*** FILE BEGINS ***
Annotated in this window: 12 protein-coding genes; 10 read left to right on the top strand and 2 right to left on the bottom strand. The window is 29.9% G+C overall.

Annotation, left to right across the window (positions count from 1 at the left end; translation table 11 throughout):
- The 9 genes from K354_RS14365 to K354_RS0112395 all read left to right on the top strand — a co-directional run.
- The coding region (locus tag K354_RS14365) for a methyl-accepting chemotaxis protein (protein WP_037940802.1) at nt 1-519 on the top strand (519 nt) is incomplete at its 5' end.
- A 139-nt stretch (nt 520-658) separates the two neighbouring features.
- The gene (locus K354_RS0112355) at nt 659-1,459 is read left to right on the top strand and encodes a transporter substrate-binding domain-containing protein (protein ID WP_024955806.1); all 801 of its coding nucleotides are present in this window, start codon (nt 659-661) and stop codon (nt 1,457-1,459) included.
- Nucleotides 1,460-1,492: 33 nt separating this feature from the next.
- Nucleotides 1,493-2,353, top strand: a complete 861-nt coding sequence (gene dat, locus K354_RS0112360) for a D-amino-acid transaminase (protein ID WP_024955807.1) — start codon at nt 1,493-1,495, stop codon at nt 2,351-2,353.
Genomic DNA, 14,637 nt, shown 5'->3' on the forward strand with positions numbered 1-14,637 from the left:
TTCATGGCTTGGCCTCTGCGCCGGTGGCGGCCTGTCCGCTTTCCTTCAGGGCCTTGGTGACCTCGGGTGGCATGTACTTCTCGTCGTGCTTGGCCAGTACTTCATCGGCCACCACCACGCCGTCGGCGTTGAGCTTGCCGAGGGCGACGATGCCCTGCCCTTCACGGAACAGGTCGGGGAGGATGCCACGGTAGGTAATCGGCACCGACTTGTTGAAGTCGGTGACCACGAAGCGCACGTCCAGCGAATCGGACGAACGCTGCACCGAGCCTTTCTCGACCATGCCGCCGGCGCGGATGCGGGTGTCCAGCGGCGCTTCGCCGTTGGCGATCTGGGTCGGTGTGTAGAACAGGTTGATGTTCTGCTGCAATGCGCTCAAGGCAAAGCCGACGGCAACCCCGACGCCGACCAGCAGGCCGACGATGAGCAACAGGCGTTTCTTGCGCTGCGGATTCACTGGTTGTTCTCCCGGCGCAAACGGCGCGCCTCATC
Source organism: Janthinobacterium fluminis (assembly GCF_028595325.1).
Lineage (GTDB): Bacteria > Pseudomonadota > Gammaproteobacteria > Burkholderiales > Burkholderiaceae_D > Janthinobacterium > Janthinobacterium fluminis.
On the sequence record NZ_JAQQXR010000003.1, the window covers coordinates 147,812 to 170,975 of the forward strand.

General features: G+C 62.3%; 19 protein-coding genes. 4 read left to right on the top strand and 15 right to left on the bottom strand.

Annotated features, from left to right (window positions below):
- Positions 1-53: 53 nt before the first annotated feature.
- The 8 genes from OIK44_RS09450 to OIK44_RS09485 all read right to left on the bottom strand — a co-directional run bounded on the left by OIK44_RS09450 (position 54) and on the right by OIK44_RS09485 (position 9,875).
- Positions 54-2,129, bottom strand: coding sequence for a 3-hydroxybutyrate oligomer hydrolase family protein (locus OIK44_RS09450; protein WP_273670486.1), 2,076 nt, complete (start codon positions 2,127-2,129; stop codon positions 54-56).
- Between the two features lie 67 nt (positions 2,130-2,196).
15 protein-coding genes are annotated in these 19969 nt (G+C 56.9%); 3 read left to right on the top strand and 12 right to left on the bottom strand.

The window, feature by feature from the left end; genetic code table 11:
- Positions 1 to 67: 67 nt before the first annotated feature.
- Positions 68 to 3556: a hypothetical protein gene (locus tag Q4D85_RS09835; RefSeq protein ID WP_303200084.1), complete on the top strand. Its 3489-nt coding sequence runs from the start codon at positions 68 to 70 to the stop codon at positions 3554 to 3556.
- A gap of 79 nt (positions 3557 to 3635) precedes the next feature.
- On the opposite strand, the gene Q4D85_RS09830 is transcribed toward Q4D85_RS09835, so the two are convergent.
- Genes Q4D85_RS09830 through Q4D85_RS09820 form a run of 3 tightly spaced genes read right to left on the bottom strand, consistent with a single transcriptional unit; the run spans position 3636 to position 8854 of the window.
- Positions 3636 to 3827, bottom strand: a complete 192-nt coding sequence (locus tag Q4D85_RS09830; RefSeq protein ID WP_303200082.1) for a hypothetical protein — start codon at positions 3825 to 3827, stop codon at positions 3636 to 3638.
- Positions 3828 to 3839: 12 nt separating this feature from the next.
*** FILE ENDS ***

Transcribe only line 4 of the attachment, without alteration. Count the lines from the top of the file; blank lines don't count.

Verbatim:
- The coding region (locus tag K354_RS14365) for a methyl-accepting chemotaxis protein (protein WP_037940802.1) at nt 1-519 on the top strand (519 nt) is incomplete at its 5' end.